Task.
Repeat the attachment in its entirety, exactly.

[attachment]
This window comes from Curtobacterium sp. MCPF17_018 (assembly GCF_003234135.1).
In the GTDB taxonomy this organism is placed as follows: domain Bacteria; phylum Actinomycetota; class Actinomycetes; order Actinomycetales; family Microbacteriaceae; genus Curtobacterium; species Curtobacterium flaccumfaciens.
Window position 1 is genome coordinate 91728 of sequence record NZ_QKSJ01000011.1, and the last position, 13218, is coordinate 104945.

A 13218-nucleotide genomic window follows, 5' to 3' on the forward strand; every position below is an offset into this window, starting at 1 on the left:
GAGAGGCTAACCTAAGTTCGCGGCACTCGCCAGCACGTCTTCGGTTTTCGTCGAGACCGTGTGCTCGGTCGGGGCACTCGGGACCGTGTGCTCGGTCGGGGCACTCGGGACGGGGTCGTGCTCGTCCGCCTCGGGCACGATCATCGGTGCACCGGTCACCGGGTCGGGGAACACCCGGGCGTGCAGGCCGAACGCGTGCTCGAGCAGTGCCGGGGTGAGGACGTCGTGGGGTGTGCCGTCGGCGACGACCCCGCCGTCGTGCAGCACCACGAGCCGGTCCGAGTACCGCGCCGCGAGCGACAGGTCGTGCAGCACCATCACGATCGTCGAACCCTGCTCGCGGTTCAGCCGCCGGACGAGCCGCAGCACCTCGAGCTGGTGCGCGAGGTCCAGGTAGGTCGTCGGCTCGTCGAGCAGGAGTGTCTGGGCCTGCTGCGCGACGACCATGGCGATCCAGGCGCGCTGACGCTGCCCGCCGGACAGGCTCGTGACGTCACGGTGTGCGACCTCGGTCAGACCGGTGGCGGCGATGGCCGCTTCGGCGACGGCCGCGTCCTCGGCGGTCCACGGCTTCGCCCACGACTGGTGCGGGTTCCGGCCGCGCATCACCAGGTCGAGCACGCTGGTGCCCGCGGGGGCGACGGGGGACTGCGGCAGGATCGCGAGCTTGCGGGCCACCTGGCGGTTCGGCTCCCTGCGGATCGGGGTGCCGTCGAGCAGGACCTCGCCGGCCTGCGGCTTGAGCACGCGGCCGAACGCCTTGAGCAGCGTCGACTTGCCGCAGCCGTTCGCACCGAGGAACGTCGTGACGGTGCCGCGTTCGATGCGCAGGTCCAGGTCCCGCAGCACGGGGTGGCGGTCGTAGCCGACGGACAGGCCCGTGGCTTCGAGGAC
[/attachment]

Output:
This window comes from Curtobacterium sp. MCPF17_018 (assembly GCF_003234135.1).
In the GTDB taxonomy this organism is placed as follows: domain Bacteria; phylum Actinomycetota; class Actinomycetes; order Actinomycetales; family Microbacteriaceae; genus Curtobacterium; species Curtobacterium flaccumfaciens.
Window position 1 is genome coordinate 91728 of sequence record NZ_QKSJ01000011.1, and the last position, 13218, is coordinate 104945.

A 13218-nucleotide genomic window follows, 5' to 3' on the forward strand; every position below is an offset into this window, starting at 1 on the left:
GAGAGGCTAACCTAAGTTCGCGGCACTCGCCAGCACGTCTTCGGTTTTCGTCGAGACCGTGTGCTCGGTCGGGGCACTCGGGACCGTGTGCTCGGTCGGGGCACTCGGGACGGGGTCGTGCTCGTCCGCCTCGGGCACGATCATCGGTGCACCGGTCACCGGGTCGGGGAACACCCGGGCGTGCAGGCCGAACGCGTGCTCGAGCAGTGCCGGGGTGAGGACGTCGTGGGGTGTGCCGTCGGCGACGACCCCGCCGTCGTGCAGCACCACGAGCCGGTCCGAGTACCGCGCCGCGAGCGACAGGTCGTGCAGCACCATCACGATCGTCGAACCCTGCTCGCGGTTCAGCCGCCGGACGAGCCGCAGCACCTCGAGCTGGTGCGCGAGGTCCAGGTAGGTCGTCGGCTCGTCGAGCAGGAGTGTCTGGGCCTGCTGCGCGACGACCATGGCGATCCAGGCGCGCTGACGCTGCCCGCCGGACAGGCTCGTGACGTCACGGTGTGCGACCTCGGTCAGACCGGTGGCGGCGATGGCCGCTTCGGCGACGGCCGCGTCCTCGGCGGTCCACGGCTTCGCCCACGACTGGTGCGGGTTCCGGCCGCGCATCACCAGGTCGAGCACGCTGGTGCCCGCGGGGGCGACGGGGGACTGCGGCAGGATCGCGAGCTTGCGGGCCACCTGGCGGTTCGGCTCCCTGCGGATCGGGGTGCCGTCGAGCAGGACCTCGCCGGCCTGCGGCTTGAGCACGCGGCCGAACGCCTTGAGCAGCGTCGACTTGCCGCAGCCGTTCGCACCGAGGAACGTCGTGACGGTGCCGCGTTCGATGCGCAGGTCCAGGTCCCGCAGCACGGGGTGGCGGTCGTAGCCGACGGACAGGCCCGTGGCTTCGAGGAC